Significantly stronger Whistleblower Directive clears crucial EP hurdle

The recent vote by the European Parliament’s Legal Affairs Committee, JURI, is primarily a cause for celebration for all European’s who wish for a more transparent and open Europe.

November 22, 2018News
Illustration pictures from an aerial view around the Parliament

The Committee adopted its report on the whistleblower protection directive on the 20th of November. The report has been largely welcomed as introducing texts more robust and more supportive of those reporting crimes and wrongdoing, than the original European Commission proposal. The Directive is currently under scrutiny by the Council, the EU Member States. WhistleblowerProtection.EU platform members, while celebrating this victory, knows the hard work begins again, in terms of getting the legislation approved by Council and to stand the test of the trilogue, the negotiations between the European Parliament, Council and Commission.

the hard work begins again, in terms of getting the legislation approved by Council and to stand the test of the trilogue

Commenting on this crucial parliamentary vote, Martin Jefflén, President of Eurocadres, noted: ‘This is an important milestone in the process to obtain a legislation which we desperately need to strengthen democracy, transparency and workers’ rights. Clearly the parliament has improved the proposal on many important points, such as adding the right to report on the abuses of workers’ rights, supporting anonymous reporting and stronger rights to report to media and the public.

Nicholas Aiossa, Policy Officer at Transparency International EU, and a major contributor to the work of the platform, reflecting on events in the European Parliament said: ‘It is disgraceful that whistleblowers continue to face potential retaliation for exposing corrupt practices. The European Parliament has rightly sought to strengthen protection for those who speak out against wrongdoing across the EU. Now it will be up to the Council to continue in this positive direction’.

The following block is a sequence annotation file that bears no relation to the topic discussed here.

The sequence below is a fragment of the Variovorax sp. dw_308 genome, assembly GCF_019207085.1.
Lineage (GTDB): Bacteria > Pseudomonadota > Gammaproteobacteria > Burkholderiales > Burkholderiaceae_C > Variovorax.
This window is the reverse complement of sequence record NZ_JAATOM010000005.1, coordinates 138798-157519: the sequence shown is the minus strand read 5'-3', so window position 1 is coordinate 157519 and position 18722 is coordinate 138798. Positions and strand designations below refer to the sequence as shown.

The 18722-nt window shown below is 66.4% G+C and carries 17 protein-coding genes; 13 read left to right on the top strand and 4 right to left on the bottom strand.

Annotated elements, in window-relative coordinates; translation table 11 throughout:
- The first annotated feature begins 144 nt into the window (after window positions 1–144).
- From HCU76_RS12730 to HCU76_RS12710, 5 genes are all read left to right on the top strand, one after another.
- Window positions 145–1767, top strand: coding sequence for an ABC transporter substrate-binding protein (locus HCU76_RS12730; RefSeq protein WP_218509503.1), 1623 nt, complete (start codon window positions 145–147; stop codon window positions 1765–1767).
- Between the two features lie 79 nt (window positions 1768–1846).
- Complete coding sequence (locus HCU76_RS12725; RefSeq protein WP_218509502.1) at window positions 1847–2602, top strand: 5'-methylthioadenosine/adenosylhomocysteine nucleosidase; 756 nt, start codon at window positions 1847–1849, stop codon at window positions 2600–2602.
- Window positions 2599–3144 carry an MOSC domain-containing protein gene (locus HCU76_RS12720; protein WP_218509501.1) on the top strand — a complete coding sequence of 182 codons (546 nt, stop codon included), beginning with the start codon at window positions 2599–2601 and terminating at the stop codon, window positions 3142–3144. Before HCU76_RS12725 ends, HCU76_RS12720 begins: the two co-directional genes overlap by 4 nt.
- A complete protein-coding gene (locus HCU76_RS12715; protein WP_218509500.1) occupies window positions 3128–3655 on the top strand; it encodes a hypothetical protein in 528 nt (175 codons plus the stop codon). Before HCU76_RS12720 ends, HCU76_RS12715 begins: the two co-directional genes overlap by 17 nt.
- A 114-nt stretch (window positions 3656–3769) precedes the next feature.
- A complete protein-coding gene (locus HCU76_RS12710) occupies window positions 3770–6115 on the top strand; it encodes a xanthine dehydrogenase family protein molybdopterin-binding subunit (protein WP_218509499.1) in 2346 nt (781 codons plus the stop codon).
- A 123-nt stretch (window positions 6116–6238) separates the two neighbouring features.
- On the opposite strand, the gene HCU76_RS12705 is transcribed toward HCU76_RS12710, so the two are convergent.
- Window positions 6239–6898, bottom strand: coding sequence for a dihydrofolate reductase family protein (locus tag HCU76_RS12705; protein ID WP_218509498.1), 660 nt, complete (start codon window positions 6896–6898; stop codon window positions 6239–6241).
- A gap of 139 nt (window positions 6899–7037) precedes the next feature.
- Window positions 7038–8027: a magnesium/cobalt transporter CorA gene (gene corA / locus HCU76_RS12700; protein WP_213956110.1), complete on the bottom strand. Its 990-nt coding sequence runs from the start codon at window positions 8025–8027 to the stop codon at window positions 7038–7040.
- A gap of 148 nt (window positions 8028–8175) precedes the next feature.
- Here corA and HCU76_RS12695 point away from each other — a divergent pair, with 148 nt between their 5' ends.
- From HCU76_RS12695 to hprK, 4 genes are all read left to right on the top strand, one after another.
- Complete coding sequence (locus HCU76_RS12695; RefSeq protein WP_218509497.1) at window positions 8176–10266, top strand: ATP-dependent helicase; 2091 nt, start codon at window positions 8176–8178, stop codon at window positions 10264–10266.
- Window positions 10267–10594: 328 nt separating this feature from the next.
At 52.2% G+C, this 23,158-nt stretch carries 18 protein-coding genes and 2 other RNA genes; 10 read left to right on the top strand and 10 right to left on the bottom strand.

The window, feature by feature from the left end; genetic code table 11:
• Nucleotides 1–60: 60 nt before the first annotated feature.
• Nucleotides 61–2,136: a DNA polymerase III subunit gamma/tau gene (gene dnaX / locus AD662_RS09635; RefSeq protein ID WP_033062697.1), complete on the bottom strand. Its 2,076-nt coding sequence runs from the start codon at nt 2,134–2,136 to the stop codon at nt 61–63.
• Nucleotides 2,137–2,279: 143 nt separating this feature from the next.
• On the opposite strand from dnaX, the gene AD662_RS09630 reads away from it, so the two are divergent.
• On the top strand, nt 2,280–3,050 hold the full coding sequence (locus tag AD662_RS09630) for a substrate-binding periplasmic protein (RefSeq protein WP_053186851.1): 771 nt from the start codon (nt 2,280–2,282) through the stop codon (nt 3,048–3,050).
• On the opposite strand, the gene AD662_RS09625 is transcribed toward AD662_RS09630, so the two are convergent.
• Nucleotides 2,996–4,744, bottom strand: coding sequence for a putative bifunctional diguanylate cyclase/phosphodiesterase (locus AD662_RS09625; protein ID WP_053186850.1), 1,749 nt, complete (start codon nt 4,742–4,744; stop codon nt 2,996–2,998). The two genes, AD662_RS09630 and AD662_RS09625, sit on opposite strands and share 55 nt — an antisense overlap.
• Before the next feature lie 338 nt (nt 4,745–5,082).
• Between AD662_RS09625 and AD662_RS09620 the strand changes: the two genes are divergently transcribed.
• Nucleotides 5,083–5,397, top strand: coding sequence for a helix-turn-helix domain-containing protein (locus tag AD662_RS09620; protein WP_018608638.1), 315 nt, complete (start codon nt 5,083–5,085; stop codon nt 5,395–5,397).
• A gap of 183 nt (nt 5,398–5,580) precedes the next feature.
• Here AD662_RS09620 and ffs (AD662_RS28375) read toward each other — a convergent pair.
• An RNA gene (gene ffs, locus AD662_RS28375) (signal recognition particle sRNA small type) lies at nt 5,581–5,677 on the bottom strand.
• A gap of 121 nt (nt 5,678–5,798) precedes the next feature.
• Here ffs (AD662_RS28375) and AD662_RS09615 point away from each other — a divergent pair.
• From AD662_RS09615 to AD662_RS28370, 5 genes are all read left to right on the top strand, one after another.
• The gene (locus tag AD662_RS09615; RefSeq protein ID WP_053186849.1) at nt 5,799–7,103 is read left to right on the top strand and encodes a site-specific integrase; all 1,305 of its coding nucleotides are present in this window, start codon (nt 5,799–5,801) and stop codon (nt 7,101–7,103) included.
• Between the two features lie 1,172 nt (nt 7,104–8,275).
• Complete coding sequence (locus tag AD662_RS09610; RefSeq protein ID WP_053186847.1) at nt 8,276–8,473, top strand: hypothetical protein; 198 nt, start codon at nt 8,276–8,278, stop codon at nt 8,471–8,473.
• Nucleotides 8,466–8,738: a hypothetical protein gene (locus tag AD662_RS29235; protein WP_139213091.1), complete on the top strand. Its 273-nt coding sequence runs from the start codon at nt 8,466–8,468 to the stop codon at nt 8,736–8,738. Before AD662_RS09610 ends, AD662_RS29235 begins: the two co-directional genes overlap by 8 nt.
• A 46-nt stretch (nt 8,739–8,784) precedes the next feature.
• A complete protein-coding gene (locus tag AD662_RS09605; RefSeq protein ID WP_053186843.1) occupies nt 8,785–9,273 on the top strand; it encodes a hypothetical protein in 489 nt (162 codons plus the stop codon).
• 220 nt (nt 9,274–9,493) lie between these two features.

The European Parliament has rightly sought to strengthen protection for those who speak out against wrongdoing across the EU

Ricardo Gutiérrez, General Secretary of EFJ, welcomed the decision of JURI Committee to extend the scope of proposed legislation to working conditions, public health and safety, and to strengthen the role of trade unions. He also welcomed the efforts to guarantee robust protection to those choosing to turn directly to the media to report unlawful or wrongful acts.

Although this legislation covers Europe, there has been a determined international effort which helped achieve this week’s success at the European Parliament. Tom Devine, Legal Director of Government Accountability Project, based in Washington DC, recently visited Brussels to offer counsel and guidance to those lobbying for a better directive. His team also developed important legal guidelines, giving detailed suggestions on improving the Commission’s original proposal.

Devine welcomed the JURI vote, saying: ‘The European Union Whistleblower Directive voted out of committee, on Tuesday, would set the global standard for best practice rights protecting freedom of speech where it counts the most—challenging abuses of power that betray the public trust.  If approved, this will be a landmark paradigm shift protecting freedom of speech and give whistleblowers a meaningful voice to make a difference. The new rights would ban direct or indirect retaliation against all current or former, public or private workers and volunteers who blow the whistle, as well as those who assist them including Civil Society Organizations and media that report on their evidence. The new Directive is far stronger than U.S. whistleblower rights.’

The new Directive is far stronger than U.S. whistleblower rights.

EPSU’s General Secretary, Jan Willem Goudriaan, sees the importance of Tuesday’s vote in terms of, ‘the many workers who feel the urge to speak out for the public good but are not free to do so’. He believes that after years of austerity, EU-wide protection is particularly important in public services. ‘We have recent examples where workers in the elderly care sector reported wrongdoing and malpractice over hygiene and food for residents to management,’ continues Goudriaan, ‘caused by lack of funding. They were ignored at best or fired at worst. This is why safe external and public channels must be made available to them, with the support of the trade unions. We urge EU governments to support improvements. Ahead of the EP elections in May, more democracy and transparency at work and in our institutions is what we need.’

We urge EU governments to support improvements.

And so now the work goes on, as the legislation moves to Council. Jefflén notes: ‘The Whistleblower platform, will be extremely useful as we continue to both share information and coordinate our work as we direct our attention to the governments of the EU Member States’.


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